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Tuesday, July 5, 2011

Wildlife Conservation Society: 5 zoos and 116 years as one of the largest conservation organizations on Earth

Wildlife Conservation Society logo
The Wildlife Conservation Society (WCS) was founded in 1895 as the New York Zoological Society with a mandate to promote wildlife conservation, promote zoological study, and create a zoo (the Bronx Zoo).  WCS immediately heartily embraced all three goals.  WCS runs the Bronx Zoo, Prospect Park Zoo, Central Park Zoo, Queens Zoo, and New York Aquarium, also manages protected wild lands (more than 200 million acres globally), is engaged among over 500 field projects through 60 countries, and employs over 200 scientists.



William Hornaday future director of the Bronx Zoo and an American Bison calf in 1886
William Hornaday with a bison calf
The New York Zoological Society hit the ground running.  A group of very prominent people formed it, including such famous personages as Theodore Roosevelt.  Shortly after its founding the first director, William Hornaday, created the American Bison Society, reversing the American bison's Bison bison precipitous population crash through captive breeding bison at the Bronx Zoo following which they released their offspring in protected Western reserves.  Obviously, their plan was a success, and we can largely thank bison preservation to this early vital WCS work.
Several factors have gone into WCS's massive successes.  The incredible talent WCS attracts through their mission is unquestionably the main factor.  WCS has too many great conservationists, field biologists, and other scientists under their employ to name them all, but I will name one example: George Schaller.  George Schaller is among our generation's greatest conservation biologist, a field biologist who conducted the first detailed studies concerning the most secretive animals globally.  He gave us our first information regarding the lives of African lions, snow leopards, mountain gorillas, Bengal tigers, and giant pandas.  He has done more than just show us these animals' secret lives however.  Through his beautiful writing style (I can highly recommend all his books; he is an excellent author) he forges an empathy between reader and animal, which has sparked a love which many people have for these animals inhabiting far-away lands.  He has also been a tireless wildlife conservation advocate, and countless reserves formed globally have been partially his handiwork.  Many other great scientists at WCS follow in his footsteps.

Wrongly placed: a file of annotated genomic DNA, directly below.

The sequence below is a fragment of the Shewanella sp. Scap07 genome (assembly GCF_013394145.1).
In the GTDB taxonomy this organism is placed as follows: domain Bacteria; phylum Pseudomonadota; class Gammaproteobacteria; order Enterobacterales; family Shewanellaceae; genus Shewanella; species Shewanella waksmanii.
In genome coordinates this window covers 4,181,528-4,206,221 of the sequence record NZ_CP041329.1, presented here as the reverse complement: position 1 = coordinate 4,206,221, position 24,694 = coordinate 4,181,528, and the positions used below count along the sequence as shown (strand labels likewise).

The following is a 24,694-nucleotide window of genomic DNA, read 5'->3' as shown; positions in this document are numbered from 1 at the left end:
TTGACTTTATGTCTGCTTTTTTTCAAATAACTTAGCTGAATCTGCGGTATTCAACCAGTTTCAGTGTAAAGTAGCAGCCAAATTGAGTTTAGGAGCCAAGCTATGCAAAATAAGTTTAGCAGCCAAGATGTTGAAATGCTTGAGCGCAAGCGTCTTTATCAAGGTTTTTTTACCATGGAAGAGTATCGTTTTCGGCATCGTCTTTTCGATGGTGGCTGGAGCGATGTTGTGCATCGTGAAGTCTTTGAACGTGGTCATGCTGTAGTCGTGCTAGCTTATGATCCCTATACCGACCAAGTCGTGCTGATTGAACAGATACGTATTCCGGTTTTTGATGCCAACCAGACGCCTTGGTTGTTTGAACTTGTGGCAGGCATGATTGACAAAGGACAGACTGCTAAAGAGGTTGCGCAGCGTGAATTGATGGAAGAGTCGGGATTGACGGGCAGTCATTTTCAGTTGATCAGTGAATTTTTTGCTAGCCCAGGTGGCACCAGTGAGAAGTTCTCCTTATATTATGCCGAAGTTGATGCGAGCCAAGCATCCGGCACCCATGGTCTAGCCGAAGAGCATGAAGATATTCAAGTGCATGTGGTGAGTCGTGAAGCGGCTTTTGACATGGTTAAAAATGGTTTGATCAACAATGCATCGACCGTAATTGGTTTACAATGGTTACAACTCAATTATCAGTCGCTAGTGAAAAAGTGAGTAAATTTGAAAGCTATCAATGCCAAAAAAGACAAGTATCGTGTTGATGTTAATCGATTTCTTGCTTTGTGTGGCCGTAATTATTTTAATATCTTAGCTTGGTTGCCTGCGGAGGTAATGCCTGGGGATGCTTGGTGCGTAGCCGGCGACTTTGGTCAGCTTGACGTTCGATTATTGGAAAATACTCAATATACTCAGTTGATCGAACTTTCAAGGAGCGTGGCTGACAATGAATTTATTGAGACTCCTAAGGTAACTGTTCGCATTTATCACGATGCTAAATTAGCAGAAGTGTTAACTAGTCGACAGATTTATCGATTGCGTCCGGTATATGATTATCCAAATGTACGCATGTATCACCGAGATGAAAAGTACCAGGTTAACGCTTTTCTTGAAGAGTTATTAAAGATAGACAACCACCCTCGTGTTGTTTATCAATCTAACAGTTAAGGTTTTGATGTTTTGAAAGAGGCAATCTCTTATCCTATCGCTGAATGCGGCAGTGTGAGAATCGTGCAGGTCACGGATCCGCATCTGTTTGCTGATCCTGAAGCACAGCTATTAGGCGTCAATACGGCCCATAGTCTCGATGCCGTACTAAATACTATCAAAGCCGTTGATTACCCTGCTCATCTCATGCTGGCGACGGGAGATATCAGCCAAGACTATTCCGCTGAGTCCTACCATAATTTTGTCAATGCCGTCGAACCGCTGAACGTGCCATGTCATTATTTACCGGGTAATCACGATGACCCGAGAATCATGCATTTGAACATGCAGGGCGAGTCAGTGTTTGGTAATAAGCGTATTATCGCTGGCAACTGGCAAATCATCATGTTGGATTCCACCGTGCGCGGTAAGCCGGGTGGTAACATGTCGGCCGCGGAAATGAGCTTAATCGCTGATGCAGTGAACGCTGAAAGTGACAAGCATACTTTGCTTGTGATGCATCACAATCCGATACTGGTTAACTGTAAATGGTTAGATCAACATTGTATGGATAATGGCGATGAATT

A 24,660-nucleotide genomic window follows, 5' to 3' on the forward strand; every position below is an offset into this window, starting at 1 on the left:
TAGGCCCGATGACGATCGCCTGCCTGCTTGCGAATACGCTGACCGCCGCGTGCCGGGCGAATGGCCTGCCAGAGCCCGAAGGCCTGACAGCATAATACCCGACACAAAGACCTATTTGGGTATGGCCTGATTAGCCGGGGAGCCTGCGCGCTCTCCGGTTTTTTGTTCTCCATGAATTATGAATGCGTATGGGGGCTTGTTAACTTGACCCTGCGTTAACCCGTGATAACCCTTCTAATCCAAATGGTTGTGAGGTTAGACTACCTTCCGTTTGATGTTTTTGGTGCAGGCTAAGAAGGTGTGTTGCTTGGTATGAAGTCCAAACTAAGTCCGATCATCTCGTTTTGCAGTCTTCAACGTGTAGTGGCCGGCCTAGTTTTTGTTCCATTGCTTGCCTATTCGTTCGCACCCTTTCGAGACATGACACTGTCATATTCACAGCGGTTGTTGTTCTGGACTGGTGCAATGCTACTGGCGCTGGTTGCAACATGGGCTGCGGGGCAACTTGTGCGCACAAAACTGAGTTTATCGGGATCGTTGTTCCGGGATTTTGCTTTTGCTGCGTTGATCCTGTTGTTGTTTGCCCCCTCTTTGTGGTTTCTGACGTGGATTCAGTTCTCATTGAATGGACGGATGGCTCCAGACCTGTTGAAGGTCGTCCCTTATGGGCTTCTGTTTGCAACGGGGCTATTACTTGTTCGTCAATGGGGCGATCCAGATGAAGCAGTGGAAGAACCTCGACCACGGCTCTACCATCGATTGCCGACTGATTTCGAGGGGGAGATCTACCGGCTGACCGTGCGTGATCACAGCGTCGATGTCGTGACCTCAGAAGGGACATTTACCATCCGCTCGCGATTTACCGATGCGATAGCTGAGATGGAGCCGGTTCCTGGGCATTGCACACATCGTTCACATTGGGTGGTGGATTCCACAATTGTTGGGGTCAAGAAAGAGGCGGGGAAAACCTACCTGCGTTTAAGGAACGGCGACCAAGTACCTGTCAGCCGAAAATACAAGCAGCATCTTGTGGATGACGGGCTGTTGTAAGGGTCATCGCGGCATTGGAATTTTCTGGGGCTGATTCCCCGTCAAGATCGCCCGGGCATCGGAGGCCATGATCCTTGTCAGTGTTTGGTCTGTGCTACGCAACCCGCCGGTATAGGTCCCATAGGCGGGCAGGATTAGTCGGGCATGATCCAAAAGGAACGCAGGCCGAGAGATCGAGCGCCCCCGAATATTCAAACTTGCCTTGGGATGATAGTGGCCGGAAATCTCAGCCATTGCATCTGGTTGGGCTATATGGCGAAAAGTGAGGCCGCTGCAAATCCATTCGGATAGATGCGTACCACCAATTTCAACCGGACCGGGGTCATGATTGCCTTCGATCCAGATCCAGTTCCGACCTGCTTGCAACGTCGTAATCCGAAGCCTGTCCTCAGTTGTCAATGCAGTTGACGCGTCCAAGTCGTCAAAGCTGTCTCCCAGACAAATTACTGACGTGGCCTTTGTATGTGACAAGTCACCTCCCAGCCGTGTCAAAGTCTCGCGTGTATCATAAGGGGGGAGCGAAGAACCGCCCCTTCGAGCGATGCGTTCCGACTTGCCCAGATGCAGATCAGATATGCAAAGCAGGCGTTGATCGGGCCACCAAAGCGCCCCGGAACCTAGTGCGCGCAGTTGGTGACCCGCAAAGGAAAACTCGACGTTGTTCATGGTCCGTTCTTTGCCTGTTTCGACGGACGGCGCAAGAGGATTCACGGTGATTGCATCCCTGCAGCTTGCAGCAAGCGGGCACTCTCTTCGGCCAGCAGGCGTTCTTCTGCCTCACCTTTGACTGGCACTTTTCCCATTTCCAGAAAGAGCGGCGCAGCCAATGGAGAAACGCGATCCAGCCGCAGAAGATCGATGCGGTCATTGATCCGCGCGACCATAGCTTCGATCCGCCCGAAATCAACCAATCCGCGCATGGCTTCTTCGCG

Since WCS has saved wildlife well over a century now and has over 500 current field projects (and that doesn't cover the many captive breeding conservation projects at their zoos, like the pink pigeon Columba/Nesoenas mayeri project which WCS participates in) through over 60 countries, it is impossible to summarize the kind of work WCS undertakes: they undertake everything- but only if it involves wildlife protection.  Look at some animals and places where WCS works.  Their reach is truly breathtaking.  WCS has preserved many species and habitats which otherwise would have been lost long ago.  However, although WCS is large, they still need help- the more WCS raises, the more habitat they can save.  Do donate WCS your time or money and know your assistance will help save more animals and their habitat.

Interested in reading some of George Schaller's books?  Here are some of his field biology classics:

The Serengeti Lion: A Study of Predator-Prey Relations by George Schaller
The Serengeti Lion: A Study of Predator-Prey Relations is, obviously, about his research regarding African lions.
















The Year of the Gorilla by George Schaller
The Year of the Gorilla is, again obviously, about his time studying mountain gorillas.
















Stones of Silence: Journeys in the Himalaya by George Schaller
Stones of Silence: Journeys in the Himalaya is about his studies on wildlife (including snow leopards) in the Himalayas.













The Last Panda by George Schaller
The Last Panda is, finally very obviously, concerning giant pandas.


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